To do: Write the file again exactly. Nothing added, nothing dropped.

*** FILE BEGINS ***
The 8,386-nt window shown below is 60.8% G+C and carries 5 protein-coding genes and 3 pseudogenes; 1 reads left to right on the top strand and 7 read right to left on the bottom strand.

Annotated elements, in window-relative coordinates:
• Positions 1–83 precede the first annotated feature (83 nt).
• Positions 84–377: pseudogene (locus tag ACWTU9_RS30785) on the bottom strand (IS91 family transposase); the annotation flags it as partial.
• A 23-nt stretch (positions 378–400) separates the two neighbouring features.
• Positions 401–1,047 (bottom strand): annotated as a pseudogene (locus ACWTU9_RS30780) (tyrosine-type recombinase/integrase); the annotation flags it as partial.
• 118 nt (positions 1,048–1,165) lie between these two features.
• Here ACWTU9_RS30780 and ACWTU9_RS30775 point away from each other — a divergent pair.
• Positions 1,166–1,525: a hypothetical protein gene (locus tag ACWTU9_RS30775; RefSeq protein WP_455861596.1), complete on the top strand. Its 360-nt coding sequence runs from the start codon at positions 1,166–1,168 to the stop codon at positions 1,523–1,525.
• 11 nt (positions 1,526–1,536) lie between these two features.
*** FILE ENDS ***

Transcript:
The 8,386-nt window shown below is 60.8% G+C and carries 5 protein-coding genes and 3 pseudogenes; 1 reads left to right on the top strand and 7 read right to left on the bottom strand.

Annotated elements, in window-relative coordinates:
• Positions 1–83 precede the first annotated feature (83 nt).
• Positions 84–377: pseudogene (locus tag ACWTU9_RS30785) on the bottom strand (IS91 family transposase); the annotation flags it as partial.
• A 23-nt stretch (positions 378–400) separates the two neighbouring features.
• Positions 401–1,047 (bottom strand): annotated as a pseudogene (locus ACWTU9_RS30780) (tyrosine-type recombinase/integrase); the annotation flags it as partial.
• 118 nt (positions 1,048–1,165) lie between these two features.
• Here ACWTU9_RS30780 and ACWTU9_RS30775 point away from each other — a divergent pair.
• Positions 1,166–1,525: a hypothetical protein gene (locus tag ACWTU9_RS30775; RefSeq protein WP_455861596.1), complete on the top strand. Its 360-nt coding sequence runs from the start codon at positions 1,166–1,168 to the stop codon at positions 1,523–1,525.
• 11 nt (positions 1,526–1,536) lie between these two features.